Early in the morning during March and April and again late in the afternoon, we would see a great sight. In the morning while we were working on breakfast but before serving, we would see the raptor flying low over the fields behind the Down By The River B and B. Our southeastern AZ B and B is on the San Pedro River, one of the best migrating birding areas in the US. I later confirmed from a friend at The Tucson Audubon Society that the raptor was a female Northern Harrier. I wanted to be able to take some birding photography of the hawk in flight so that I could send the pictures into the Audubon for substantiation.
The hawk would only be 4 or 5 feet off the ground and moved with such agility that the guest and I were amazed at the quick twists and turns that she made in the pursuit of breakfast. Amazingly at times she would hover over a spot waiting for something to run and this ploy succeeded sometimes but not very often. Other times she would be gliding along and then would just drop down on the ground. Many were misses and she was right back up on patrol. Other times she was down on the ground for a period of time. One afternoon while we were out working on the yard, we watched as she glided by then dropped down for a little while. After a period the Harrier started flying but it took her a while to get altitude as she flew off towards the river. The hawk had something held in her talons that she had caught and though we were pretty far away we think it was a small rabbit.
When I am trying to do birding photography, like many other people, I find that the birds don’t cooperate. The frustrating thing for me was when I had my camera the Harrier was on the other side of the property. When she was close then I didn’t have my camera. One time I had the camera and the Hawk was close but my battery died just as my camera was firing up. By the time I got the new battery in the camera, she had flown into a different part of the property. Such is the life of a photographer but at least with a digital camera you can take a lot of shots and discard ones that aren’t any good. In my case this is good since I couldn’t afford the film I would end up wasting.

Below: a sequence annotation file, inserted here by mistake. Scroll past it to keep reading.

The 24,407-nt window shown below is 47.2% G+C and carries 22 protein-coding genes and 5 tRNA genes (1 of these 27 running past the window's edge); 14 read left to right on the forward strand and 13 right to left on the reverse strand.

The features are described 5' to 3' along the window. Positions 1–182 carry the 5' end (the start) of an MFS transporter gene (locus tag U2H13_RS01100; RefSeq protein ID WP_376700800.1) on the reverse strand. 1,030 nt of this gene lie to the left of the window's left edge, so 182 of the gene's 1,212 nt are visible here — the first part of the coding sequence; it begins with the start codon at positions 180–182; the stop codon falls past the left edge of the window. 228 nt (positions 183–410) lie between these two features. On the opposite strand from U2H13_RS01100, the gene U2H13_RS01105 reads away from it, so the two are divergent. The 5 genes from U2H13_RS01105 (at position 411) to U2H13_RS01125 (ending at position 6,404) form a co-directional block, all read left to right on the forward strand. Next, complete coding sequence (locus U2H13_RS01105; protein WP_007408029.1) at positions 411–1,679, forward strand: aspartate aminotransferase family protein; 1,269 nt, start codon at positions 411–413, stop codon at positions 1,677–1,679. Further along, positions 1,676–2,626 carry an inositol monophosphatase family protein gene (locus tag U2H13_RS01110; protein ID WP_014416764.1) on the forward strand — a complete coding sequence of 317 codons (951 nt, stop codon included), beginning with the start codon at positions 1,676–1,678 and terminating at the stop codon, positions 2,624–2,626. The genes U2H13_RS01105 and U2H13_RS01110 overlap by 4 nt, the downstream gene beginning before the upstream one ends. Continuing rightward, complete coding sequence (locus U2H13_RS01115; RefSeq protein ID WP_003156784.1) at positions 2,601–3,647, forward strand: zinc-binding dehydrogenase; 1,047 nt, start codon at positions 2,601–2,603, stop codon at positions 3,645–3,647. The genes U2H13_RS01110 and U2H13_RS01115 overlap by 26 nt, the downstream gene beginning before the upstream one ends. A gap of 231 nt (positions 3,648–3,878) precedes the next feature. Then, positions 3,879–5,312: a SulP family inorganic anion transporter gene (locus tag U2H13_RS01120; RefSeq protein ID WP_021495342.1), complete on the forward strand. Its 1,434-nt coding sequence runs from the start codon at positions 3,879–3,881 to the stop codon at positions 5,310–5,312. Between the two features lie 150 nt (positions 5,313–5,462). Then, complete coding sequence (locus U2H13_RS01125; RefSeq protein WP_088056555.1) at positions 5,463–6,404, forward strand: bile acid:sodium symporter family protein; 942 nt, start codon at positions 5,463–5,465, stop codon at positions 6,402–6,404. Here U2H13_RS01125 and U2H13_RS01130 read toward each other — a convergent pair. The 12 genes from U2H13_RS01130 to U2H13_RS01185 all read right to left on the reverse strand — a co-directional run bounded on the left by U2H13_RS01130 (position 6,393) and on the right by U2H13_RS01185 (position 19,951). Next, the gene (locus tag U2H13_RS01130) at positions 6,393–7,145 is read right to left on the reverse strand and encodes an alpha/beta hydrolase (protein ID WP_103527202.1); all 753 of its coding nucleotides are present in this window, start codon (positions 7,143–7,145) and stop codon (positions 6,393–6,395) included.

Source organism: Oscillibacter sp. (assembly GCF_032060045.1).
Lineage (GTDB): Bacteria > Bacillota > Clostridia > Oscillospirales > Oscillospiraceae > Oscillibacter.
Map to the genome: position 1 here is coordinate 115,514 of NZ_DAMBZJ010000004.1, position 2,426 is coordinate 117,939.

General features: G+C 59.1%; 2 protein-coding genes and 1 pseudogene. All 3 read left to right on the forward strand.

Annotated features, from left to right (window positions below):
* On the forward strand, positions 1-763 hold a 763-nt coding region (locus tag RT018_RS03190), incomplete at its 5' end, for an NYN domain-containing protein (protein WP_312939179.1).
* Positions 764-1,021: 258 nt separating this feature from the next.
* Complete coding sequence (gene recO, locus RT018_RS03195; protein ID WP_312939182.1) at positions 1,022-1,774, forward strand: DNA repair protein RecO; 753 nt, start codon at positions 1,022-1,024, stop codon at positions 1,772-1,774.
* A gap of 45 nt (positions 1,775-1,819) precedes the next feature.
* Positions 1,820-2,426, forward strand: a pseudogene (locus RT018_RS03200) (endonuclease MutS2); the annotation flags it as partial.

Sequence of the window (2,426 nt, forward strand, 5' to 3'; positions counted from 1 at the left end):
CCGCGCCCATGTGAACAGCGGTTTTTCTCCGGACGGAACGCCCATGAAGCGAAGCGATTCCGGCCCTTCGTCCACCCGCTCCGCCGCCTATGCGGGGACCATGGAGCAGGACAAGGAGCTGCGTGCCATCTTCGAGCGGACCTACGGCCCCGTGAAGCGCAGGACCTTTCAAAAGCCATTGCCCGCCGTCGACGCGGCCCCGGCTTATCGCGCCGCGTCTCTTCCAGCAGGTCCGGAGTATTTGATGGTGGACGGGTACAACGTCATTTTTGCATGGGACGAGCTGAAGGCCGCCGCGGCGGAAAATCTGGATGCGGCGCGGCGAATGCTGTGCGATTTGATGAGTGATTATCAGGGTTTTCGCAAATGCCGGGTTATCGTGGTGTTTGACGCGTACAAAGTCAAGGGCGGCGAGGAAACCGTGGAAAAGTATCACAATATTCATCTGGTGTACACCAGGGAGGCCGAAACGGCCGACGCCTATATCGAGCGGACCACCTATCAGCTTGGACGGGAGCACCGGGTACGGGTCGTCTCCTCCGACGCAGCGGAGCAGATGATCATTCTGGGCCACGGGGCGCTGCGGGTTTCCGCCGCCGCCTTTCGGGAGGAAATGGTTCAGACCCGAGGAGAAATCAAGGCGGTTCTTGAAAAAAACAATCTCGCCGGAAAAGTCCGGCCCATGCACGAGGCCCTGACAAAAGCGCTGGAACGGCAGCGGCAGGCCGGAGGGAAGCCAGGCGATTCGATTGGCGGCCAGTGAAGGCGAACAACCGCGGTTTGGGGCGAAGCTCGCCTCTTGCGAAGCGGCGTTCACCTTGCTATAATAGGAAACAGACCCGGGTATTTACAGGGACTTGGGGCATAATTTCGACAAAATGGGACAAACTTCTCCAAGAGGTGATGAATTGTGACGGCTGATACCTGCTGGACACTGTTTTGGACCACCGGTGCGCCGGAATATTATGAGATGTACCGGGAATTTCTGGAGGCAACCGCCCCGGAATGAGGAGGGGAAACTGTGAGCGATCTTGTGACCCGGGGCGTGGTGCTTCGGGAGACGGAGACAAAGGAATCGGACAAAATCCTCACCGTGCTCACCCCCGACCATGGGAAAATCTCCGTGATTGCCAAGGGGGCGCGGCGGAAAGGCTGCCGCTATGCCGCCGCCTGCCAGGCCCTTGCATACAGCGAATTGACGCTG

Finally one day I had the camera but I was trying to get a picture of a Northern Cardinal that was in a mesquite tree near the house. All of a sudden, the birds went quiet and flew into the mesquite and brush. I knew something had sent them to cover and started watching. I just thought it was one of the American Kestrels that frequent the property. Then I saw the Harrier gliding over by the garage and come across the back. As I watched she flew toward the river and then made a turn parallel to the river over the brush. The hawk made the circuit in the back and then moved back across the fields coming closer to the house. I found a spot at the wall so that I would have a steady hand and worked the focus on my zoom lens. I was hoping that the Harrier would get closer and that I would be able to get a shot or two before she moved away.
Finally she got into range and I was able to take some pictures of her as she made a pass, turned, and then glided by us as we watched. It turned out to be the closest that she came to us because she kept on going south and left the property. The Harrier is so graceful in flight and it would be so much fun to be able to glide like that.
If it hadn’t been for Angie telling me that there was a cardinal in the back yard I would probably have been on the computer and missed this whole show. I wasn’t expecting her during the late morning since she was always around earlier or later in the day. I just love the cheap seats when you can get them. Now because of a lot of luck and having a little skill, I can share this with you.